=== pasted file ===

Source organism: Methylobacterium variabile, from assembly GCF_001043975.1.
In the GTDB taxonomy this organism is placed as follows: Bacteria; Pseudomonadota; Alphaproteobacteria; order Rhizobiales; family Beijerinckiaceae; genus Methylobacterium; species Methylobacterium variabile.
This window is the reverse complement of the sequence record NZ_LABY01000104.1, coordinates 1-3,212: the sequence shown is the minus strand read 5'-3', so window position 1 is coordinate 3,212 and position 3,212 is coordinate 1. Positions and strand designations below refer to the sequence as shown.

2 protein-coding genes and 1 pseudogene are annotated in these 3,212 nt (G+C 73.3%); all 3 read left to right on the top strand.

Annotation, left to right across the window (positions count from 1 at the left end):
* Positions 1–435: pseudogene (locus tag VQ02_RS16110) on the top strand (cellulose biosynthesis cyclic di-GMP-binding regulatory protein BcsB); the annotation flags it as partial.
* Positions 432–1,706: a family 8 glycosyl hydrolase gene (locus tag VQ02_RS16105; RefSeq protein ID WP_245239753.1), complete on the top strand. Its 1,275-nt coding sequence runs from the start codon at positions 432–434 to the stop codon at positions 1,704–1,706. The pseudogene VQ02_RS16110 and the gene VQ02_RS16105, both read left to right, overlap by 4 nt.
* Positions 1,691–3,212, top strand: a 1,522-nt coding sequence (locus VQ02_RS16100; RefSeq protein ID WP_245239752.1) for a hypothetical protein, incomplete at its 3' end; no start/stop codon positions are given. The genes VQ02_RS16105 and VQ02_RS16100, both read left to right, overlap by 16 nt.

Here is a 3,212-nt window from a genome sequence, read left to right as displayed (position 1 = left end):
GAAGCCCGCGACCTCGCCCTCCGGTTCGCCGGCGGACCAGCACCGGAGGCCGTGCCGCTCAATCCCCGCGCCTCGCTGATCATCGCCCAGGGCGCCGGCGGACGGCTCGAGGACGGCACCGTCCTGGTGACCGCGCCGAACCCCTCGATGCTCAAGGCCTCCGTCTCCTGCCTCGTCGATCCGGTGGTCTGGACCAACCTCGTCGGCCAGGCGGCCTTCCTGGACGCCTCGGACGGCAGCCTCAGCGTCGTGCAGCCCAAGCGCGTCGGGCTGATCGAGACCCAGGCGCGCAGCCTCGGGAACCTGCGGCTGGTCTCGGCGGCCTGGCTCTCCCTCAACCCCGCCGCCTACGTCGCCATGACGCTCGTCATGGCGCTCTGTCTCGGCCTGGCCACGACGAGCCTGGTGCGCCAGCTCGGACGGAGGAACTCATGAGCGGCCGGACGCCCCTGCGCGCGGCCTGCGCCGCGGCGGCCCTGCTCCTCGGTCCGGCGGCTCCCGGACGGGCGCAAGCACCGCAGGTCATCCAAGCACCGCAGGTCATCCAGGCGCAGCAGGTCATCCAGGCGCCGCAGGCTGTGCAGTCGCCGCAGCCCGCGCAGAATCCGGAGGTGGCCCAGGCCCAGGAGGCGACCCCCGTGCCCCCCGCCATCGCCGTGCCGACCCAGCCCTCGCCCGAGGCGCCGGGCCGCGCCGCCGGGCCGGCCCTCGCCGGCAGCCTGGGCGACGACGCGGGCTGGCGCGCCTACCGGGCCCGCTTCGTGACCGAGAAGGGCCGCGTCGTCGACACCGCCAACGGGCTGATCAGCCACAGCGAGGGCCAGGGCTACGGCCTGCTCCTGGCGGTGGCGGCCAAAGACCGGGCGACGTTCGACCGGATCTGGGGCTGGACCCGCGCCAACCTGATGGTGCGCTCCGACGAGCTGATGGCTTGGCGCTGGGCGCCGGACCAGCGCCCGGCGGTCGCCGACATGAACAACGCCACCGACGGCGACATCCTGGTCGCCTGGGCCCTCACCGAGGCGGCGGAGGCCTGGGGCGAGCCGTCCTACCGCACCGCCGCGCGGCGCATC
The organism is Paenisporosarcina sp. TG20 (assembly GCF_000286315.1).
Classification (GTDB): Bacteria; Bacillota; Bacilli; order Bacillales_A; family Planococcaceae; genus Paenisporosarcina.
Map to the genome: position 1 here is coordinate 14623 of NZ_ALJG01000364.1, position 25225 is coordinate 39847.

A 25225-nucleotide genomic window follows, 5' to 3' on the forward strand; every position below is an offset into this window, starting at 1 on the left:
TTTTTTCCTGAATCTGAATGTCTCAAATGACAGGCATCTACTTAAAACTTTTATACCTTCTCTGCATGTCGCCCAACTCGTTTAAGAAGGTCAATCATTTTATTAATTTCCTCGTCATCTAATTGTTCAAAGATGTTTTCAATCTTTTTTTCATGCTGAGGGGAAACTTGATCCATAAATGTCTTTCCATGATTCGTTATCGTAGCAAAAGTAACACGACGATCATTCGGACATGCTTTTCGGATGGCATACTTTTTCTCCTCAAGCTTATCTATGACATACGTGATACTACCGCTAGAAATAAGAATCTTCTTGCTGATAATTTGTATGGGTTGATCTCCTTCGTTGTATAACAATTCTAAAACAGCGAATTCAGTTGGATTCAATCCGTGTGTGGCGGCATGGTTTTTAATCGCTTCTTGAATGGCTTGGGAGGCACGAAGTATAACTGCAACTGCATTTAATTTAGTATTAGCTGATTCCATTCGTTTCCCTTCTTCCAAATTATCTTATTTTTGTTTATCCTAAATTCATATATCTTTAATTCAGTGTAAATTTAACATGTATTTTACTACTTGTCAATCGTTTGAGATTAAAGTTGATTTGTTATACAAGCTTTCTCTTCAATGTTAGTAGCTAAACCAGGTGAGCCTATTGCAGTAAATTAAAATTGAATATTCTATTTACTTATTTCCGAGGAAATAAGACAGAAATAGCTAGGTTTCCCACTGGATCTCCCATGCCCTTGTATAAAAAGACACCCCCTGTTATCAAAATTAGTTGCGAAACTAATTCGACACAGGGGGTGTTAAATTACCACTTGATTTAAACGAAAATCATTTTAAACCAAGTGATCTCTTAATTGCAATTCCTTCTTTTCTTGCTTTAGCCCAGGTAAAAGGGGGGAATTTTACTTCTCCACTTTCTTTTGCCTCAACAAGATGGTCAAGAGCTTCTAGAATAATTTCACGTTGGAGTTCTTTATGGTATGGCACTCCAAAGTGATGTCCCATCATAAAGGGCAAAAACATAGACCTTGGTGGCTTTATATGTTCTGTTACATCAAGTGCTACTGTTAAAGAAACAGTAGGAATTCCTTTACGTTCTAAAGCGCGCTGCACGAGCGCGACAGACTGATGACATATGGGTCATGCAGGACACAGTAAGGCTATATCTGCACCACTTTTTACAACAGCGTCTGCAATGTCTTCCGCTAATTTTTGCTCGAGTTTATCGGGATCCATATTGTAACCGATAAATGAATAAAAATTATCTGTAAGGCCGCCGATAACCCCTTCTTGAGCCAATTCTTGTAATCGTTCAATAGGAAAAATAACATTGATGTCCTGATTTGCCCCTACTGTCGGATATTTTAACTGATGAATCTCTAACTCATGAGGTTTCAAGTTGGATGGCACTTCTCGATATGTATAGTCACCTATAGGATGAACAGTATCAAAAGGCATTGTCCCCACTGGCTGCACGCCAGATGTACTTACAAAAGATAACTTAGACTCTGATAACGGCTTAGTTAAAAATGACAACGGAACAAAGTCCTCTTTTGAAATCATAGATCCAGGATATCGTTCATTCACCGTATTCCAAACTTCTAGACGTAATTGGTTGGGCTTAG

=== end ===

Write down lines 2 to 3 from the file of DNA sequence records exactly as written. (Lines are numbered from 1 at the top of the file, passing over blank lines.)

In the GTDB taxonomy this organism is placed as follows: Bacteria; Pseudomonadota; Alphaproteobacteria; order Rhizobiales; family Beijerinckiaceae; genus Methylobacterium; species Methylobacterium variabile.
This window is the reverse complement of the sequence record NZ_LABY01000104.1, coordinates 1-3,212: the sequence shown is the minus strand read 5'-3', so window position 1 is coordinate 3,212 and position 3,212 is coordinate 1. Positions and strand designations below refer to the sequence as shown.